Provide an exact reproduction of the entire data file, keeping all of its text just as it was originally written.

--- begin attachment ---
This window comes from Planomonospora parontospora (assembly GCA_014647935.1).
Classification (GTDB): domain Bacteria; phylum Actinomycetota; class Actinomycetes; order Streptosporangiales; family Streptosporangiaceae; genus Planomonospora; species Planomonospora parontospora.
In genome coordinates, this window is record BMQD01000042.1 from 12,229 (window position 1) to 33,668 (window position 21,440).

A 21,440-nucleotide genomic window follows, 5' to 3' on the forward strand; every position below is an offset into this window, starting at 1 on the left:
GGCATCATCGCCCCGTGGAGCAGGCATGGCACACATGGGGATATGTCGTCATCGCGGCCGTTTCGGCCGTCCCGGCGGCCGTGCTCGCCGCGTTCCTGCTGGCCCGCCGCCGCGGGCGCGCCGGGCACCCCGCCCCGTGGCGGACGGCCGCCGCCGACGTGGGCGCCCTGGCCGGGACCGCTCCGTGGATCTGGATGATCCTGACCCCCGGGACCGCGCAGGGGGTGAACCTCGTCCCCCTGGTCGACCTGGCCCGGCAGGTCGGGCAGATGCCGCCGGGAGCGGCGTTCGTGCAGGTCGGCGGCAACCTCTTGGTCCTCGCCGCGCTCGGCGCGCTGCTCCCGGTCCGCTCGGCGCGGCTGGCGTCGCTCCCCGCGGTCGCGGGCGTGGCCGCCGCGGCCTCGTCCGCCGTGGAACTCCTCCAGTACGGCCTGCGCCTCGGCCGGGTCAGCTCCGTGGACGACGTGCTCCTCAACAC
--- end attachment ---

This window comes from Planomonospora parontospora (assembly GCA_014647935.1).
Classification (GTDB): domain Bacteria; phylum Actinomycetota; class Actinomycetes; order Streptosporangiales; family Streptosporangiaceae; genus Planomonospora; species Planomonospora parontospora.
In genome coordinates, this window is record BMQD01000042.1 from 12,229 (window position 1) to 33,668 (window position 21,440).

A 21,440-nucleotide genomic window follows, 5' to 3' on the forward strand; every position below is an offset into this window, starting at 1 on the left:
GGCATCATCGCCCCGTGGAGCAGGCATGGCACACATGGGGATATGTCGTCATCGCGGCCGTTTCGGCCGTCCCGGCGGCCGTGCTCGCCGCGTTCCTGCTGGCCCGCCGCCGCGGGCGCGCCGGGCACCCCGCCCCGTGGCGGACGGCCGCCGCCGACGTGGGCGCCCTGGCCGGGACCGCTCCGTGGATCTGGATGATCCTGACCCCCGGGACCGCGCAGGGGGTGAACCTCGTCCCCCTGGTCGACCTGGCCCGGCAGGTCGGGCAGATGCCGCCGGGAGCGGCGTTCGTGCAGGTCGGCGGCAACCTCTTGGTCCTCGCCGCGCTCGGCGCGCTGCTCCCGGTCCGCTCGGCGCGGCTGGCGTCGCTCCCCGCGGTCGCGGGCGTGGCCGCCGCGGCCTCGTCCGCCGTGGAACTCCTCCAGTACGGCCTGCGCCTCGGCCGGGTCAGCTCCGTGGACGACGTGCTCCTCAACAC